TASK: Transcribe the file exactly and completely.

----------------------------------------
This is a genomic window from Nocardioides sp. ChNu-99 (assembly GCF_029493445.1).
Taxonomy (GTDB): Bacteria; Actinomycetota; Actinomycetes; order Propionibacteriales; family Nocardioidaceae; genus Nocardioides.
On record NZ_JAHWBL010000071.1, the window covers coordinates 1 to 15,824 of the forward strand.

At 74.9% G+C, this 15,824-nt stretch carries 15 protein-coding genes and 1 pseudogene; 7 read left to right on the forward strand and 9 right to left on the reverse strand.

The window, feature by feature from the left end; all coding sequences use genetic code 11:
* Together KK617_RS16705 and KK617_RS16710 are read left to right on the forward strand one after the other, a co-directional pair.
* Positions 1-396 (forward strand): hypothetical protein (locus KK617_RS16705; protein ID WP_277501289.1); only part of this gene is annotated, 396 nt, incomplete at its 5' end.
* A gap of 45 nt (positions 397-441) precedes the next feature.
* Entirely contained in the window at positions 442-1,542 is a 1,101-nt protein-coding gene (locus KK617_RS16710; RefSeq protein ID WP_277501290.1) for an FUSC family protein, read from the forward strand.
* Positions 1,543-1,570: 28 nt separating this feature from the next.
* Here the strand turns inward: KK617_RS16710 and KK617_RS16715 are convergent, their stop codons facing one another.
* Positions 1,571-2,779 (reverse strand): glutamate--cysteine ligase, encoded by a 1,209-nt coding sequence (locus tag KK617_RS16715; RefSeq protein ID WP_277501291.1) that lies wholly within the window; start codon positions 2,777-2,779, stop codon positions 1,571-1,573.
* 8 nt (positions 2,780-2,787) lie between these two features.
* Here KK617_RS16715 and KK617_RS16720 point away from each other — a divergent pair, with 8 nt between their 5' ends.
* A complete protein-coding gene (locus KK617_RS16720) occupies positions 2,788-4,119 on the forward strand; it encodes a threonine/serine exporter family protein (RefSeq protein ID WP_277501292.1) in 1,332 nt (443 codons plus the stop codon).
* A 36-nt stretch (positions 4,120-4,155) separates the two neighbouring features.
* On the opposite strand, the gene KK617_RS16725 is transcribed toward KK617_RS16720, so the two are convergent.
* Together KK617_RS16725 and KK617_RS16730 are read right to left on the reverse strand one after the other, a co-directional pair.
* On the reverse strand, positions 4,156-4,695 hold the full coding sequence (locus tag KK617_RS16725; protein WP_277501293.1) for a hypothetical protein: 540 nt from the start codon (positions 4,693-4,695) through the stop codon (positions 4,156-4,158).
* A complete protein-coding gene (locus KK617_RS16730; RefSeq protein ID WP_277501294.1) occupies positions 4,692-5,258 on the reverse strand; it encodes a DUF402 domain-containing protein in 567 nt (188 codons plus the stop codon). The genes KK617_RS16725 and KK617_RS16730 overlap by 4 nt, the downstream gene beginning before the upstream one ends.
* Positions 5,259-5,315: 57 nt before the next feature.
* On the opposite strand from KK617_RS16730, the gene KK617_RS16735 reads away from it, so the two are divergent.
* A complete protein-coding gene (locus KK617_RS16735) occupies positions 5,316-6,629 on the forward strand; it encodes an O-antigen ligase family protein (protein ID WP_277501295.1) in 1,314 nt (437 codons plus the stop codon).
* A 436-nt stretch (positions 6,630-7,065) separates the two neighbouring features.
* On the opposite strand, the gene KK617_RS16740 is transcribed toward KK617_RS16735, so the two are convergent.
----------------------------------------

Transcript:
This is a genomic window from Nocardioides sp. ChNu-99 (assembly GCF_029493445.1).
Taxonomy (GTDB): Bacteria; Actinomycetota; Actinomycetes; order Propionibacteriales; family Nocardioidaceae; genus Nocardioides.
On record NZ_JAHWBL010000071.1, the window covers coordinates 1 to 15,824 of the forward strand.

At 74.9% G+C, this 15,824-nt stretch carries 15 protein-coding genes and 1 pseudogene; 7 read left to right on the forward strand and 9 right to left on the reverse strand.

The window, feature by feature from the left end; all coding sequences use genetic code 11:
* Together KK617_RS16705 and KK617_RS16710 are read left to right on the forward strand one after the other, a co-directional pair.
* Positions 1-396 (forward strand): hypothetical protein (locus KK617_RS16705; protein ID WP_277501289.1); only part of this gene is annotated, 396 nt, incomplete at its 5' end.
* A gap of 45 nt (positions 397-441) precedes the next feature.
* Entirely contained in the window at positions 442-1,542 is a 1,101-nt protein-coding gene (locus KK617_RS16710; RefSeq protein ID WP_277501290.1) for an FUSC family protein, read from the forward strand.
* Positions 1,543-1,570: 28 nt separating this feature from the next.
* Here the strand turns inward: KK617_RS16710 and KK617_RS16715 are convergent, their stop codons facing one another.
* Positions 1,571-2,779 (reverse strand): glutamate--cysteine ligase, encoded by a 1,209-nt coding sequence (locus tag KK617_RS16715; RefSeq protein ID WP_277501291.1) that lies wholly within the window; start codon positions 2,777-2,779, stop codon positions 1,571-1,573.
* 8 nt (positions 2,780-2,787) lie between these two features.
* Here KK617_RS16715 and KK617_RS16720 point away from each other — a divergent pair, with 8 nt between their 5' ends.
* A complete protein-coding gene (locus KK617_RS16720) occupies positions 2,788-4,119 on the forward strand; it encodes a threonine/serine exporter family protein (RefSeq protein ID WP_277501292.1) in 1,332 nt (443 codons plus the stop codon).
* A 36-nt stretch (positions 4,120-4,155) separates the two neighbouring features.
* On the opposite strand, the gene KK617_RS16725 is transcribed toward KK617_RS16720, so the two are convergent.
* Together KK617_RS16725 and KK617_RS16730 are read right to left on the reverse strand one after the other, a co-directional pair.
* On the reverse strand, positions 4,156-4,695 hold the full coding sequence (locus tag KK617_RS16725; protein WP_277501293.1) for a hypothetical protein: 540 nt from the start codon (positions 4,693-4,695) through the stop codon (positions 4,156-4,158).
* A complete protein-coding gene (locus KK617_RS16730; RefSeq protein ID WP_277501294.1) occupies positions 4,692-5,258 on the reverse strand; it encodes a DUF402 domain-containing protein in 567 nt (188 codons plus the stop codon). The genes KK617_RS16725 and KK617_RS16730 overlap by 4 nt, the downstream gene beginning before the upstream one ends.
* Positions 5,259-5,315: 57 nt before the next feature.
* On the opposite strand from KK617_RS16730, the gene KK617_RS16735 reads away from it, so the two are divergent.
* A complete protein-coding gene (locus KK617_RS16735) occupies positions 5,316-6,629 on the forward strand; it encodes an O-antigen ligase family protein (protein ID WP_277501295.1) in 1,314 nt (437 codons plus the stop codon).
* A 436-nt stretch (positions 6,630-7,065) separates the two neighbouring features.
* On the opposite strand, the gene KK617_RS16740 is transcribed toward KK617_RS16735, so the two are convergent.